Love him or hate him, call him "patriot" or "traitor" -- it is now absolutely impossible to argue that Edward Snowden's leaks weren't effective, meaningful, and will actually cause the federal government to have a national conversation with its citizens about what it feels it is legally able to do.
If you want to see why the public approval rating of Congress is down in the sub-arctic range all you have to do is take a quick look at how the House and Senate pay worship at the altar of corporations, banks and other special interests at the expense of public need.
On Wednesday morning, just after the premiere of Neil Barsky's documentary Koch, the news came on a television crawl: Ed Koch had missed the party, hospitalized. And this morning, on the film's opening day, he has died.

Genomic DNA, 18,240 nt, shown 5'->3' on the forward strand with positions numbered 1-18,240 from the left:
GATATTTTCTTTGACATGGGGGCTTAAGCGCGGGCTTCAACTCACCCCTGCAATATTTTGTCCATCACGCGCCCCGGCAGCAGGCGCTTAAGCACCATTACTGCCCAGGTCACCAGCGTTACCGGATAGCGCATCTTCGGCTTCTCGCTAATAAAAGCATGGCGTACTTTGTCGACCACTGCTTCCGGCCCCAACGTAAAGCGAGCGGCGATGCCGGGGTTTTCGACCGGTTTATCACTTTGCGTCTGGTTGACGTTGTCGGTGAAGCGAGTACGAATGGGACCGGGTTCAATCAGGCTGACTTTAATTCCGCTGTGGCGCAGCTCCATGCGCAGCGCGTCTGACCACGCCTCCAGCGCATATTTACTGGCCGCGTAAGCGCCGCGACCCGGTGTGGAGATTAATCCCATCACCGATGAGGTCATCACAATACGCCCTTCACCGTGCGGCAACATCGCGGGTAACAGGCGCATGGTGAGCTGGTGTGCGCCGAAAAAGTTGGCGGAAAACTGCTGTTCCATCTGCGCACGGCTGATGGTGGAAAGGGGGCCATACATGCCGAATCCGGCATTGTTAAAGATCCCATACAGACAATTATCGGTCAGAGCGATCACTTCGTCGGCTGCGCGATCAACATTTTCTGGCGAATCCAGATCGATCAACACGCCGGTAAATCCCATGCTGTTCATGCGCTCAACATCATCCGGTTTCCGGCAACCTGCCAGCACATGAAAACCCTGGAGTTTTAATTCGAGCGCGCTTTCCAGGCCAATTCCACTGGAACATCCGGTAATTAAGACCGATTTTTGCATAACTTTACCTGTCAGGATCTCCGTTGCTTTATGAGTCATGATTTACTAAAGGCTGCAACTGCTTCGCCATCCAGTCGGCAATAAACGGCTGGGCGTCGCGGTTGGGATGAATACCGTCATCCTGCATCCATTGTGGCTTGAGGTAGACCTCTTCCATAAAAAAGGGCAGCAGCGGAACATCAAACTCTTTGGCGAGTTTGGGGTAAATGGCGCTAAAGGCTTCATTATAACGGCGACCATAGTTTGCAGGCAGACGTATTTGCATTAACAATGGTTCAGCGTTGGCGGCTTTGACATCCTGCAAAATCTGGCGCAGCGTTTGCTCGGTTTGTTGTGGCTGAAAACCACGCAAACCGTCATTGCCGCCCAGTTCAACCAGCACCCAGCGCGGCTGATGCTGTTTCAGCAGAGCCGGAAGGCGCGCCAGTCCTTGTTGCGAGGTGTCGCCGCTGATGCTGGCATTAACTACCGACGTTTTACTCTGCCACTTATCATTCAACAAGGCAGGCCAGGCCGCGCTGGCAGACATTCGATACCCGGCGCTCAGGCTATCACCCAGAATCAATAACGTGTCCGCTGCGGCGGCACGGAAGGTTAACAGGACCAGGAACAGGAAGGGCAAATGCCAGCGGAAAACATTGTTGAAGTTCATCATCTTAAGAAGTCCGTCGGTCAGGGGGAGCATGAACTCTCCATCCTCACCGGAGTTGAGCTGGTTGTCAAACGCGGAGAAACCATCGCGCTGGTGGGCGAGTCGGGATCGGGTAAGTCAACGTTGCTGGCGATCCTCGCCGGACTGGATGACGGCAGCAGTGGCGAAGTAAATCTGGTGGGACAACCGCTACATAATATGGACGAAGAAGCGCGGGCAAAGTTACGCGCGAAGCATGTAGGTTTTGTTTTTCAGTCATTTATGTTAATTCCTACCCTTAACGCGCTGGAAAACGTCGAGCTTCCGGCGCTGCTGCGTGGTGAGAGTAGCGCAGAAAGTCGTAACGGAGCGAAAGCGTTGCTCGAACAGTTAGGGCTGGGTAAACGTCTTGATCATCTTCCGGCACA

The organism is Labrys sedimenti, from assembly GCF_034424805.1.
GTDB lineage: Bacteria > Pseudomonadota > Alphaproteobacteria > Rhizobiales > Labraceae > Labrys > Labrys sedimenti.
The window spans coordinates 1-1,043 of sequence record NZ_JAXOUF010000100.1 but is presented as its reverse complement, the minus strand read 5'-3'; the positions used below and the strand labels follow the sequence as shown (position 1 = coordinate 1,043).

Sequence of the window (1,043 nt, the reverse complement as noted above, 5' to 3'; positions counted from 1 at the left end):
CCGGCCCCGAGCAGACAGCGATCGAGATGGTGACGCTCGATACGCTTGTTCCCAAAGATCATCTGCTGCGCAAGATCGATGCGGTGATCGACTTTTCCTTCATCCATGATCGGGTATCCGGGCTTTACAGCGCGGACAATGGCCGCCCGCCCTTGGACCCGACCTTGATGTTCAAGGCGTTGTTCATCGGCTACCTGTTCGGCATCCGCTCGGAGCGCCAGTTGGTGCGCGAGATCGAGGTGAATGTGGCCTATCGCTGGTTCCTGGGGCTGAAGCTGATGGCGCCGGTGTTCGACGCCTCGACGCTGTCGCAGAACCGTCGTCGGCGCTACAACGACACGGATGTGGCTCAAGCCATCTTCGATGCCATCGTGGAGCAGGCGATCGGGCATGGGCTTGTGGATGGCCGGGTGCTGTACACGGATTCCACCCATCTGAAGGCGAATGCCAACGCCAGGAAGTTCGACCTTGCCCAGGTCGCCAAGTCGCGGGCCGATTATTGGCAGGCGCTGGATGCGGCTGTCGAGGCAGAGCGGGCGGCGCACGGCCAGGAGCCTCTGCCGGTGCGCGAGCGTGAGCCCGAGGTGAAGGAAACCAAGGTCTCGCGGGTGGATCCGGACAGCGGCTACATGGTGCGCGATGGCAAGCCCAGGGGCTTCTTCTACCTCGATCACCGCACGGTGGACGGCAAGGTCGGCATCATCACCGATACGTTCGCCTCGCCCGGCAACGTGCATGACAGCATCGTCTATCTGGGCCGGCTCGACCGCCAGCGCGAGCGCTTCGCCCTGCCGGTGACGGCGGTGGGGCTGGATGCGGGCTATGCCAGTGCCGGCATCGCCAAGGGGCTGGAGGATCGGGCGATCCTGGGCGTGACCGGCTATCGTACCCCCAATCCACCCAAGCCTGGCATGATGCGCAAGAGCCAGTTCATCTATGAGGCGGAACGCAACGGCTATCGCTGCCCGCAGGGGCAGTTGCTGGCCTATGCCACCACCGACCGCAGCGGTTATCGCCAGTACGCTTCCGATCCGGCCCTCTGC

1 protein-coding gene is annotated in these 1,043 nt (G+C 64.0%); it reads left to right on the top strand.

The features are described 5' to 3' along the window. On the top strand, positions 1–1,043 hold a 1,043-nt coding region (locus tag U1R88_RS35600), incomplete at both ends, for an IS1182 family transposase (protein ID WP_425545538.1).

What the Kochs want is to use their vast fortune to influence the political beliefs of people with a millionth their net worth, getting the middle class to buy into the notion that what's good for the rich is good for everyone.
The most likely outcome of a Koch takeover is that Cato would be eviscerated, the brand would be destroyed and the Kochs would take over an empty shell -- in short, the outcome would be a catastrophe, and even the winners would gain nothing.